Today the range of student’s ministry interests is more diverse than ever. Opportunities for ministry are abundant and unique. There is significant need for well-trained, godly ministers to serve these wide interests and opportunities. In the GST Contextual Education program, student-ministers explore four diverse ministry categories:


Church – This context is identified as a local community of disciples that worship, serve, and nurture one another while participating in God’s mission in the world. It is for students interested in exploring the nurture, mission, and transformation of local congregations (jobs might include: preaching, youth ministry, spiritual formation ministry, etc.).


Community – This context references settings where believers have identified issues of need or injustice that need service and transformation. Students interested in community development may include those seeking jobs in social work, para-church organizations, social justice, non-profit ministry, or associate ministries.


Pastoral – Pastoral Care situations occur in hospital chaplaincy, military chaplaincy, business chaplaincy, prison ministry and some social work settings. It is for students interested in restorative justice, chaplaincy, counseling, hospice, and other care agencies.


Emerging – This is an adjective (not a brand) describing the ever expanding church, ministry and mission contexts where God is at work. These include but are not limited to global contexts, mission work, domestic mission, church planting, intentional communities, or house church movements.

Students are expected to choose a ministry context and eventually to identify one of these four contextual tracks as their primary location for contextual learning. Certainly, there is room to grow (and change focus) in ministry through the program, yet it is vital to practice ministry in a context while in graduate school. Even if (and when) that ministry context or interest changes, student-ministers must locate their learning to a contextual community while they are learning the practice of ministry.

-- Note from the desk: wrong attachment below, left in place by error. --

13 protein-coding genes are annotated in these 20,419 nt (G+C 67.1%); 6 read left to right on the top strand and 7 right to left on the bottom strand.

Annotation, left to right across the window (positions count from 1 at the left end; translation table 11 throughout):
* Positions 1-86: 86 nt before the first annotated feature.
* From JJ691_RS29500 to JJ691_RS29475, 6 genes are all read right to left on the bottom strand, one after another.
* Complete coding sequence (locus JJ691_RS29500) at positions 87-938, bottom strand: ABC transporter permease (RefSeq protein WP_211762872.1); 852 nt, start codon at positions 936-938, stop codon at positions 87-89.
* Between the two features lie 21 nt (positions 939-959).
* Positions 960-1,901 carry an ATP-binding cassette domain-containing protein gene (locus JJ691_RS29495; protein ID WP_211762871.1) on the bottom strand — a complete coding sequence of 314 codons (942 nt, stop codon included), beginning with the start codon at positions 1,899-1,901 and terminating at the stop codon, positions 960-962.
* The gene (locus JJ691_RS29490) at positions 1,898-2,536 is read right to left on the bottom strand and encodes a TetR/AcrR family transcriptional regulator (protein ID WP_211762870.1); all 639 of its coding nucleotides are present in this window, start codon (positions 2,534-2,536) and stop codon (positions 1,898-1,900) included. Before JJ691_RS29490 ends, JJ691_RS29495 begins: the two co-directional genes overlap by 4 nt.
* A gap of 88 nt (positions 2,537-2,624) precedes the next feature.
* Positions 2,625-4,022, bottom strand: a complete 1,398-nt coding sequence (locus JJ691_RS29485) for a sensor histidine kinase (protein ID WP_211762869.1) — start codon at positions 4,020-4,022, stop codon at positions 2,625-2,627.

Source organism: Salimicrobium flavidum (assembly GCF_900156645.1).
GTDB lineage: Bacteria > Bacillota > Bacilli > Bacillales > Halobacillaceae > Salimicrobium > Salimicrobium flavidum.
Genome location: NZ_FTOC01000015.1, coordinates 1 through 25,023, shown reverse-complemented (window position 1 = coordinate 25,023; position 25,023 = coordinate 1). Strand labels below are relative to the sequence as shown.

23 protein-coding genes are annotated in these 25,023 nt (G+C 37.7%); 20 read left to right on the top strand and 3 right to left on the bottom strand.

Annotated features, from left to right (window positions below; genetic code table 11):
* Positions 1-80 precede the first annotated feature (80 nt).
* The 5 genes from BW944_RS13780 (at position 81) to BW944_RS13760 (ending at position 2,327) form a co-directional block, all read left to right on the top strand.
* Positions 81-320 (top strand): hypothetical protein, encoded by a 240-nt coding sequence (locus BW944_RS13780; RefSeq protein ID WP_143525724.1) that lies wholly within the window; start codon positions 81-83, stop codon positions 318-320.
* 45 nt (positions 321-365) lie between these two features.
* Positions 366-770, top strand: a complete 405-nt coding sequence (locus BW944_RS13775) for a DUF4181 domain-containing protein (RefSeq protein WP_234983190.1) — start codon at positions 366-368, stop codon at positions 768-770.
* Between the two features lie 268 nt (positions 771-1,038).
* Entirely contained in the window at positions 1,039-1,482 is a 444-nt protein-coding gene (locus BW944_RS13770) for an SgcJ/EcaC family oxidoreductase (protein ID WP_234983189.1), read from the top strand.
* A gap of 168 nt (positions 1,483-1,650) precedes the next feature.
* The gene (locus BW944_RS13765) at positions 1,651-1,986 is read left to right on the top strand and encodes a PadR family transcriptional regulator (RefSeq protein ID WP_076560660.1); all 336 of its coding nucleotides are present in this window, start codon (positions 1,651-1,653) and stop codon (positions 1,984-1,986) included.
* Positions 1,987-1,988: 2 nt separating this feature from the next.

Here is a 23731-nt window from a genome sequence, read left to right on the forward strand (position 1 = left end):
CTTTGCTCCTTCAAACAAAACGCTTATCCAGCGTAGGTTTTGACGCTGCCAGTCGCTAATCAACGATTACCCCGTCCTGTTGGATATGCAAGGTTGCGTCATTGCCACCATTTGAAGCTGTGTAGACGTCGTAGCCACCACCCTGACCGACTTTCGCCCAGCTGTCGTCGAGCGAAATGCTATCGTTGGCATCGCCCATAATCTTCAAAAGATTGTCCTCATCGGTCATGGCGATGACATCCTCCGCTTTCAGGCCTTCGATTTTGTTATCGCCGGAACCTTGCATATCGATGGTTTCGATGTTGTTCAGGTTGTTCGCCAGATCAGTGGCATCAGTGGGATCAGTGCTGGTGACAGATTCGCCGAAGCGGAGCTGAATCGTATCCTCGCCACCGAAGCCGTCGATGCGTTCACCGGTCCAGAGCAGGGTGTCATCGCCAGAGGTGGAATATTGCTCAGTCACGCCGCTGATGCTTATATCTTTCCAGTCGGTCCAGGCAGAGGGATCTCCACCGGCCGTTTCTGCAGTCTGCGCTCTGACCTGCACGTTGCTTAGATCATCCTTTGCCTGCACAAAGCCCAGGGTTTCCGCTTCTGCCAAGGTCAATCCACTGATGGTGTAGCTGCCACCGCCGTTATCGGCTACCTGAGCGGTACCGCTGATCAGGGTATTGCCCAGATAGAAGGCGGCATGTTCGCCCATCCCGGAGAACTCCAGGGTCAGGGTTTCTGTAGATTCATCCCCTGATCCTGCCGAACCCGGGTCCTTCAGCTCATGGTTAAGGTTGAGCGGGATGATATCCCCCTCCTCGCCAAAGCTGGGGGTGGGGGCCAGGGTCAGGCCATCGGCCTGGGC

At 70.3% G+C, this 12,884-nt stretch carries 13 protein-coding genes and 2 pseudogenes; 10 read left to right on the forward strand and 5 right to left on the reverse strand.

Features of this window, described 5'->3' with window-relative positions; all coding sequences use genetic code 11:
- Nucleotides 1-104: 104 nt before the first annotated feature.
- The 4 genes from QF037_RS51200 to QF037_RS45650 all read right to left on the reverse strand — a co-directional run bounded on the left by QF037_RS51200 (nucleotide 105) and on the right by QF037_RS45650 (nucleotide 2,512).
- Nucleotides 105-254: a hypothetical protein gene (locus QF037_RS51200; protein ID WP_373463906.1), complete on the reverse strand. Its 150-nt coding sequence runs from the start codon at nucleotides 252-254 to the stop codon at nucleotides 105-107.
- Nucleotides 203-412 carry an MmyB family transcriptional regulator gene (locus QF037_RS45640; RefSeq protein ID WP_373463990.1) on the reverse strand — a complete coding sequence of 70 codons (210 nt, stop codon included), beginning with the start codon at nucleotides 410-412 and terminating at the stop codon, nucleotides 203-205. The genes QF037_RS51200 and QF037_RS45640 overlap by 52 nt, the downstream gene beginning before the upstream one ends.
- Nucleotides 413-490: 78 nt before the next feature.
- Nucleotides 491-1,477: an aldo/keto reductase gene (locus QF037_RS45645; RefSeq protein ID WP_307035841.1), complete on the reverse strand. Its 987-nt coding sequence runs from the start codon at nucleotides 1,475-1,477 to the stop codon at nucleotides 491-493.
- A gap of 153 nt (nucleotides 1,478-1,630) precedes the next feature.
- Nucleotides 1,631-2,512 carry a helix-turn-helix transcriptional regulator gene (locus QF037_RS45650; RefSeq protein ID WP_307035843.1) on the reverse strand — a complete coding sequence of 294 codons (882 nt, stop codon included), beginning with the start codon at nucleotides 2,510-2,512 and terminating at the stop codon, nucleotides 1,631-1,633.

These descriptions each represent many unique ministries, which are limited only to the entrepreneurial imagination of ministers and to the ongoing work of God in the world.

The Contextual Education program lets students take initiative for choosing to serve in these settings while moving through the program. Students locate their learning (coursework, class projects, and Field Ed Contextual Immersion Experiences) in a specific ministry setting. Locating learning by active participation in ministry helps students see the world as the classroom and also develops their awareness, practice, and reflection in these local ministry contexts. Plus, Students have the added benefit of learning indirectly about other ministry contexts through their peer’s ministry experiences in separate contexts.